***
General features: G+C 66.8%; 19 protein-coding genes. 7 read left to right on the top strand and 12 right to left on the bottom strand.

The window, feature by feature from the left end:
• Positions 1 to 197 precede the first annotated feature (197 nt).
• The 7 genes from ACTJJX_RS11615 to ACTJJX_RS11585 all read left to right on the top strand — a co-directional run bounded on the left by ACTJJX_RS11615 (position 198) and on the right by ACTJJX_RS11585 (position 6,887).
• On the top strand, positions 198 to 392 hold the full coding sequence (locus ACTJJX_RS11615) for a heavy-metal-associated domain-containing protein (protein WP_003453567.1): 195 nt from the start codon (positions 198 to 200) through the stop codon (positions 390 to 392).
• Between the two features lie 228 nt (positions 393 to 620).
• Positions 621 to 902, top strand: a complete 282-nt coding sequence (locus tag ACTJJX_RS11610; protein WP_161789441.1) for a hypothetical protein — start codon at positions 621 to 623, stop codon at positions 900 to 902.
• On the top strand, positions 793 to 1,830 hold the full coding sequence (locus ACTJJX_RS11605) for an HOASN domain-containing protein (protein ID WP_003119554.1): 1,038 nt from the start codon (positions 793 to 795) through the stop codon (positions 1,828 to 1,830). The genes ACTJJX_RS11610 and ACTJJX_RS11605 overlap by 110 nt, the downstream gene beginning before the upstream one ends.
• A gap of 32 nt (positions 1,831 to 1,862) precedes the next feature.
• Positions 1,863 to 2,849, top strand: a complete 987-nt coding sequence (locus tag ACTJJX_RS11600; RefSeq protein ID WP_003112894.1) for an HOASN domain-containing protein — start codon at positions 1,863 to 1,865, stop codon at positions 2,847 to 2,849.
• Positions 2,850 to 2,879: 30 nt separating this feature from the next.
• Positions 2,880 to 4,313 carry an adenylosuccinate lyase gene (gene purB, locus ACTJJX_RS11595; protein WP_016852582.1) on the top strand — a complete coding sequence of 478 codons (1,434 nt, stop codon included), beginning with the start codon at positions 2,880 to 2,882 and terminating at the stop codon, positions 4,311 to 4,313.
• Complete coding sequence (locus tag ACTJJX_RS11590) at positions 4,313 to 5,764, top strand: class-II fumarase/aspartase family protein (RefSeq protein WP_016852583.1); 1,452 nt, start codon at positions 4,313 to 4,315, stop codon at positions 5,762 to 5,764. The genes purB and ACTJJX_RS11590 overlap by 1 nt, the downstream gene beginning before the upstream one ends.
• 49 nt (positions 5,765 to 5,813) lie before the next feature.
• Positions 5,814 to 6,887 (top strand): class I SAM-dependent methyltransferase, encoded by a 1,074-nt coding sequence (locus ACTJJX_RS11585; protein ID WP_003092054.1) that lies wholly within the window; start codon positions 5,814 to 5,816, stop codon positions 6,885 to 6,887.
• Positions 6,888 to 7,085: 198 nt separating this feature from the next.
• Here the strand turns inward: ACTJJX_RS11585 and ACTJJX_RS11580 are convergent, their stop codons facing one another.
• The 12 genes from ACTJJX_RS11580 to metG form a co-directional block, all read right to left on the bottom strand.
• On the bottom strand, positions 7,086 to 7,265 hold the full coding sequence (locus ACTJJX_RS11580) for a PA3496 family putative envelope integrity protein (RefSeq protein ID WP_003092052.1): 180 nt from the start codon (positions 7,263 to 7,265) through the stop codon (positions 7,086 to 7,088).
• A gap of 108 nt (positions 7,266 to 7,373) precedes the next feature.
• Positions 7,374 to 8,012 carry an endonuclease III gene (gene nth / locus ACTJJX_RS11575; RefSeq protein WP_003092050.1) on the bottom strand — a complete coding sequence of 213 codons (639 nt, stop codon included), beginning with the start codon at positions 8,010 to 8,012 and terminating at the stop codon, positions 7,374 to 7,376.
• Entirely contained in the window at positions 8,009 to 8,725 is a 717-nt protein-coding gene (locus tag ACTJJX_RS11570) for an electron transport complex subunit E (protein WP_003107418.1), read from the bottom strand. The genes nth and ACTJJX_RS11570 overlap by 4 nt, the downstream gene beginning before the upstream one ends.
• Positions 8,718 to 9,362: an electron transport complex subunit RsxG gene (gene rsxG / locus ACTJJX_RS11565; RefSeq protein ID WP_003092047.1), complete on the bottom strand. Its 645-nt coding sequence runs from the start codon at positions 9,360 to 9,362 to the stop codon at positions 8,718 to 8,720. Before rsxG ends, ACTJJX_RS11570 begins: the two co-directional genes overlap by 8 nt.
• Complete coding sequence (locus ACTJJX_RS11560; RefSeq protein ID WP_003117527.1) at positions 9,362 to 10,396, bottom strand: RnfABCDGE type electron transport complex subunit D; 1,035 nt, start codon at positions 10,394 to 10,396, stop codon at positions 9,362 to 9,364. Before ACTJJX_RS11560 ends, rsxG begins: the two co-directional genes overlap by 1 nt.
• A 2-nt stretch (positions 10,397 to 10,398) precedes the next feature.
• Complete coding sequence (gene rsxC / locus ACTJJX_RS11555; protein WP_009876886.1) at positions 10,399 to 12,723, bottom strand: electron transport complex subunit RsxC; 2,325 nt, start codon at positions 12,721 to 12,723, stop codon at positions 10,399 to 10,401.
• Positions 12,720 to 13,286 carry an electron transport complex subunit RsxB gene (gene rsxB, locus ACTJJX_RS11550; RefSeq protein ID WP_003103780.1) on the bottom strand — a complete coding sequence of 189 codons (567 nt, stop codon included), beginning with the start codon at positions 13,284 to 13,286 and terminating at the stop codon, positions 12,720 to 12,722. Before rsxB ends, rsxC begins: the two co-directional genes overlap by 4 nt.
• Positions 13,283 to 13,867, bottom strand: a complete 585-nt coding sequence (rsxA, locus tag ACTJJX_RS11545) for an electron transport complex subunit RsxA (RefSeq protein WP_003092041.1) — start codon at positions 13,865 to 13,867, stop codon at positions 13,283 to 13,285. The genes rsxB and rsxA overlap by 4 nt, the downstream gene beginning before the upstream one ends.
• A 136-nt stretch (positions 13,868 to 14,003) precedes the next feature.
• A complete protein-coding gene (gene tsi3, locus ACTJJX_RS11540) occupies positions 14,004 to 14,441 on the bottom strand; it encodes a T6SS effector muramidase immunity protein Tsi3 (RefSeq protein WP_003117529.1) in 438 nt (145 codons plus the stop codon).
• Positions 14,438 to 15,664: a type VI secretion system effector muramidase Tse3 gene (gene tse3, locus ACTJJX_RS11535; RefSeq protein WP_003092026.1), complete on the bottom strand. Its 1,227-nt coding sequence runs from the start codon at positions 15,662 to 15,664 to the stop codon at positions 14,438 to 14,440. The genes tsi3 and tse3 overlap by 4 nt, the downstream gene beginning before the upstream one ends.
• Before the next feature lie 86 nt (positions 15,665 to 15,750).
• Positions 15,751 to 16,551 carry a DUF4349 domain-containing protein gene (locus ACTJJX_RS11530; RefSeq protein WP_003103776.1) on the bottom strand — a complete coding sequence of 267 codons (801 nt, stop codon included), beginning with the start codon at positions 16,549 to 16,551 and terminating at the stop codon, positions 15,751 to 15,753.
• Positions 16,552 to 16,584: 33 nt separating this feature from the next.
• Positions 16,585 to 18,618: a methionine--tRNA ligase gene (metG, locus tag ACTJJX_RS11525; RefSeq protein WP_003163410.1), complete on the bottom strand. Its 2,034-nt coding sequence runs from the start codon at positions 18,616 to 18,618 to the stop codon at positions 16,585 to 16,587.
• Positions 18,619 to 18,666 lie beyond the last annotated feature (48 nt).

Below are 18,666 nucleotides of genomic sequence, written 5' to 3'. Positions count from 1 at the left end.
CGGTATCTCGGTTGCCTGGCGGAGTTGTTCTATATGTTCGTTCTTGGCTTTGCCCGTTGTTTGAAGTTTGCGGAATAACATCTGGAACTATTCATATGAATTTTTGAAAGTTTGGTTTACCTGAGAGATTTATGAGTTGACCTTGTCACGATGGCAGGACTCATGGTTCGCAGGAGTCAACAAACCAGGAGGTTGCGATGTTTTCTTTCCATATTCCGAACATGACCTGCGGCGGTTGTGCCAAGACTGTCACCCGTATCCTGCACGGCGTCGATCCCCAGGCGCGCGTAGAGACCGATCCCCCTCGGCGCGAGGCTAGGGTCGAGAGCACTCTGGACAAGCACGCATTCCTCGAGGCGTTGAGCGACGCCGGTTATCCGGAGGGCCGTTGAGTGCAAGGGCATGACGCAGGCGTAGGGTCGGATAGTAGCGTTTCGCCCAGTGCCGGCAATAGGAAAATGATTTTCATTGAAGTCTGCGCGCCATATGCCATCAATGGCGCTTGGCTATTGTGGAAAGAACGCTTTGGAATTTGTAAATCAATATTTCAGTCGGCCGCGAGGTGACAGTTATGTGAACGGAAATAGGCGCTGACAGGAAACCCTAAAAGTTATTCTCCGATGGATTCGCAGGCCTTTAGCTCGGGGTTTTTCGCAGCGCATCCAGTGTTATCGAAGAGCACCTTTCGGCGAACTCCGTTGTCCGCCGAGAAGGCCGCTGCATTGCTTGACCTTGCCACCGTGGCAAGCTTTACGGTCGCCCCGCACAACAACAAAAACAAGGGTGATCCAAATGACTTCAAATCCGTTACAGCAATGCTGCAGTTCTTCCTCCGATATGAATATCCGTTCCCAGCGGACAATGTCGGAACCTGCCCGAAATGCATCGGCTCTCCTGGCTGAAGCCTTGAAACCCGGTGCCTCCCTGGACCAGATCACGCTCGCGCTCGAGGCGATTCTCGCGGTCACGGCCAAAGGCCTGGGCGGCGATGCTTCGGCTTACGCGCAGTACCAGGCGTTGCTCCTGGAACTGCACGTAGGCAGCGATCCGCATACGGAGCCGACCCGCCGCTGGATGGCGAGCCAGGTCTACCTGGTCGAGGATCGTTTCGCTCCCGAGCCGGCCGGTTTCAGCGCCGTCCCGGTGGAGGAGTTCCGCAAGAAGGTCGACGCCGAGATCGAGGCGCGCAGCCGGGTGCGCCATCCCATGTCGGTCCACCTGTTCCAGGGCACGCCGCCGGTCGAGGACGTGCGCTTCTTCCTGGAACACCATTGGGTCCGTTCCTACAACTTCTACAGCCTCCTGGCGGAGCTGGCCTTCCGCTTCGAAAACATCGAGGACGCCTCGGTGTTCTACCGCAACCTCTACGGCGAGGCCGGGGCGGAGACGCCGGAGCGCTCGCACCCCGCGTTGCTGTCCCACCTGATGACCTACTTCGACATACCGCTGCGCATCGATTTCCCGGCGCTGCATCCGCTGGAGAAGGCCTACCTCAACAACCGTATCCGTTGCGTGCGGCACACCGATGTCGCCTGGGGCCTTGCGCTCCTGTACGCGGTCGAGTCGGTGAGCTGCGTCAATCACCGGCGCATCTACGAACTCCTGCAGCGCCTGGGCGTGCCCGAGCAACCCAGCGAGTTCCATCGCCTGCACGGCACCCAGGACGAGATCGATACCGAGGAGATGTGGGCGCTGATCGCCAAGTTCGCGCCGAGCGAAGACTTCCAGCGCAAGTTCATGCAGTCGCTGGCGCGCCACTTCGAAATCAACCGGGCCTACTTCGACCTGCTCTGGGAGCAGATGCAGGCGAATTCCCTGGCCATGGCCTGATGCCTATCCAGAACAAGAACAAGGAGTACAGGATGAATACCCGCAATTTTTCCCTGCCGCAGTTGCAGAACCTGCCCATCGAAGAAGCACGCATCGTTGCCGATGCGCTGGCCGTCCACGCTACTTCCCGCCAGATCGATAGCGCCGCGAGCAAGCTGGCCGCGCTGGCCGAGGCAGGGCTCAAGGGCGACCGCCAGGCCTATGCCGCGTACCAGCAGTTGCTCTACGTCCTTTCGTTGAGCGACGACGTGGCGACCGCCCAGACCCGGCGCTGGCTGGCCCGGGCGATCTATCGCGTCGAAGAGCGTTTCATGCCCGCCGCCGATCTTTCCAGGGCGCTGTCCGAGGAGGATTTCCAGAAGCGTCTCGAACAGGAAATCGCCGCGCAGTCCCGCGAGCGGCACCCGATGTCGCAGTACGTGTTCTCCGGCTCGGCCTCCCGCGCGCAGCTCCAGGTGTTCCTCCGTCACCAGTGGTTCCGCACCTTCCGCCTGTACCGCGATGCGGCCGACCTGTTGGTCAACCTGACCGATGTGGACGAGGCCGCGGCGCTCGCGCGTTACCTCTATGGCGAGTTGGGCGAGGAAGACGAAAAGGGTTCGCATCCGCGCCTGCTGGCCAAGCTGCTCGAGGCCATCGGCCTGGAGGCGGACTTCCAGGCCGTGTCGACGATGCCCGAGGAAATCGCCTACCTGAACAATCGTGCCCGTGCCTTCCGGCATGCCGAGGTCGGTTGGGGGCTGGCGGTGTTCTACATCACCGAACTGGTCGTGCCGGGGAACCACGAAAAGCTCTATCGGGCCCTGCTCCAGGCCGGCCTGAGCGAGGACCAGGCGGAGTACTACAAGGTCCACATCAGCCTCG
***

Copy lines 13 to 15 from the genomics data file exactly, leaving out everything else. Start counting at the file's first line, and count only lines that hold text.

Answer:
• Complete coding sequence (locus tag ACTJJX_RS11590) at positions 4,313 to 5,764, top strand: class-II fumarase/aspartase family protein (RefSeq protein WP_016852583.1); 1,452 nt, start codon at positions 4,313 to 4,315, stop codon at positions 5,762 to 5,764. The genes purB and ACTJJX_RS11590 overlap by 1 nt, the downstream gene beginning before the upstream one ends.
• 49 nt (positions 5,765 to 5,813) lie before the next feature.
• Positions 5,814 to 6,887 (top strand): class I SAM-dependent methyltransferase, encoded by a 1,074-nt coding sequence (locus ACTJJX_RS11585; protein ID WP_003092054.1) that lies wholly within the window; start codon positions 5,814 to 5,816, stop codon positions 6,885 to 6,887.